Langmuir Blodgett films for molecular electronics

Molecular electronics is bottom up approach for the fabrication of junctions containing function molecular components capable of replicating or surpassing their top-down semi-conductor counterparts. Whilst single molecule junctions are uniquely placed to inform our fundamental knowledge of molecular transport – often dominated by quantum effects – practical realization of molecular-based devices requires scalability to controlled thin-film architectures. Langmuir-Blodgett (LB) deposition has long been the fabrication technique of choice for highly-ordered molecular electronics films.

In this talk Benjamin Robinson will give a brief overview of the application of LB deposition to the realisation of molecular electronics films. He will also discuss the state-of-the-art of LB for next-generation applications focusing on his own research interests of quantum-enhanced thermoelectric materials.

Presenter: Benjamin Robinson is a senior lecturer in Quantum Nanotechnology in the department of physics at Lancaster University and deputy director of Lancaster University’s Materials Science Institute.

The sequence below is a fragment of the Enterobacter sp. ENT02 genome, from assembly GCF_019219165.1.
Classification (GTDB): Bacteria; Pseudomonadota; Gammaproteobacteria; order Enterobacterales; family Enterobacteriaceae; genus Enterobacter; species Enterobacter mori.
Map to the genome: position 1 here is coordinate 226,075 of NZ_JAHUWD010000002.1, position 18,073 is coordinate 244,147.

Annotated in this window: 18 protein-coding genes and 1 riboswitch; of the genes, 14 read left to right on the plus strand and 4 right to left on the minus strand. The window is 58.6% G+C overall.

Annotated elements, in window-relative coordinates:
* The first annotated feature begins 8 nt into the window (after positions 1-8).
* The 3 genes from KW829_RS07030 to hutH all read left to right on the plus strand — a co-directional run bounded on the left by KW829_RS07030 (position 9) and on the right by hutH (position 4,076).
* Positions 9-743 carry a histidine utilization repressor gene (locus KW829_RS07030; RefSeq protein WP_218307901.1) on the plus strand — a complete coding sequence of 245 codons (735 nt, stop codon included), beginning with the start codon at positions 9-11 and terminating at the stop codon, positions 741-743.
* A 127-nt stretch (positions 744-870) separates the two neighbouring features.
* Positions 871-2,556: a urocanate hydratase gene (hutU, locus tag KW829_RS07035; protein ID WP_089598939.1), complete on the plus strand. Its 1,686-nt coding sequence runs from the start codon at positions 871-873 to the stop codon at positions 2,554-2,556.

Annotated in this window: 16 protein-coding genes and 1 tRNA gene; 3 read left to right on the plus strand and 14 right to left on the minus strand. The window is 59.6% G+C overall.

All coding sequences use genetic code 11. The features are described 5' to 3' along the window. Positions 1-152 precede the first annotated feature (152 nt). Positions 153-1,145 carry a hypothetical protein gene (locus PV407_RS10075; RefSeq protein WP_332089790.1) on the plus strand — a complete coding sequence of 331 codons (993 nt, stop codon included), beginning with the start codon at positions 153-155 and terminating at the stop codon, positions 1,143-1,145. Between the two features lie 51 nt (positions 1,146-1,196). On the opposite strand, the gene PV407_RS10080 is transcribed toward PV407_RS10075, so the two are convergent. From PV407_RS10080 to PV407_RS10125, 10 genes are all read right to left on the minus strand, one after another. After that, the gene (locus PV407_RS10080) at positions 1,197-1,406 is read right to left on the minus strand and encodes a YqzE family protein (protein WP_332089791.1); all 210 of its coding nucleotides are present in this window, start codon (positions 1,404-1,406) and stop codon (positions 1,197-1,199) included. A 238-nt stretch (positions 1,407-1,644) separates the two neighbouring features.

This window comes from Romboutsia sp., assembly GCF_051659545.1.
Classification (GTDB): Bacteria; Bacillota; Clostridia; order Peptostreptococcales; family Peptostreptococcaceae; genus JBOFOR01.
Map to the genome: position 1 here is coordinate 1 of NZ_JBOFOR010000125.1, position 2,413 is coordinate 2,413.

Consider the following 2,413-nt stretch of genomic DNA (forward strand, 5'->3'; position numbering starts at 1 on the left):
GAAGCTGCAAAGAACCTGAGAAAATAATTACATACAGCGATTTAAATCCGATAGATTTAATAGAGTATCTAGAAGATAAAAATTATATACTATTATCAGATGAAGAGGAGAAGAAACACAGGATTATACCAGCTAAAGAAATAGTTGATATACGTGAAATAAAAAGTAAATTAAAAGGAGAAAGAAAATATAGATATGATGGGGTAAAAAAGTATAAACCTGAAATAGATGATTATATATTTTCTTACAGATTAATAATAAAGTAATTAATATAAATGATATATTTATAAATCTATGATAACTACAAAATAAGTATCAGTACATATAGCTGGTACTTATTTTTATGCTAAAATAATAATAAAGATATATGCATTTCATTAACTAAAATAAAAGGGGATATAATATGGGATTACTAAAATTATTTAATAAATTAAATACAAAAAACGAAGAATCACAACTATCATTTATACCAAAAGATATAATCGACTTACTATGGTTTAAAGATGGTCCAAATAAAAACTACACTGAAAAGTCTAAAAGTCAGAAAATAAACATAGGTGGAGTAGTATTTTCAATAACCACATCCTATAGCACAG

After a first degree in Physics from Sheffield University, he pursued a Ph.D. under the supervision of Professor Geoff Ashwell in physical chemistry investigating molecular diodes formed by Langmuir-Blodgett deposition and molecular self-assembly. For this work, he was awarded the Royal Society of Chemistry’s Phillip Adams Memorial Prize. Following post-doctoral positions in a number of leading molecular electronics groups, in 2015 Ben was awarded a highly competitive 50th Anniversary lectureship at Lancaster University where he has built an interdisciplinary group of Ph.D. students and post-doctoral researchers working on both fundamental studies and applied applications of quantum-enhanced ultrathin-films.


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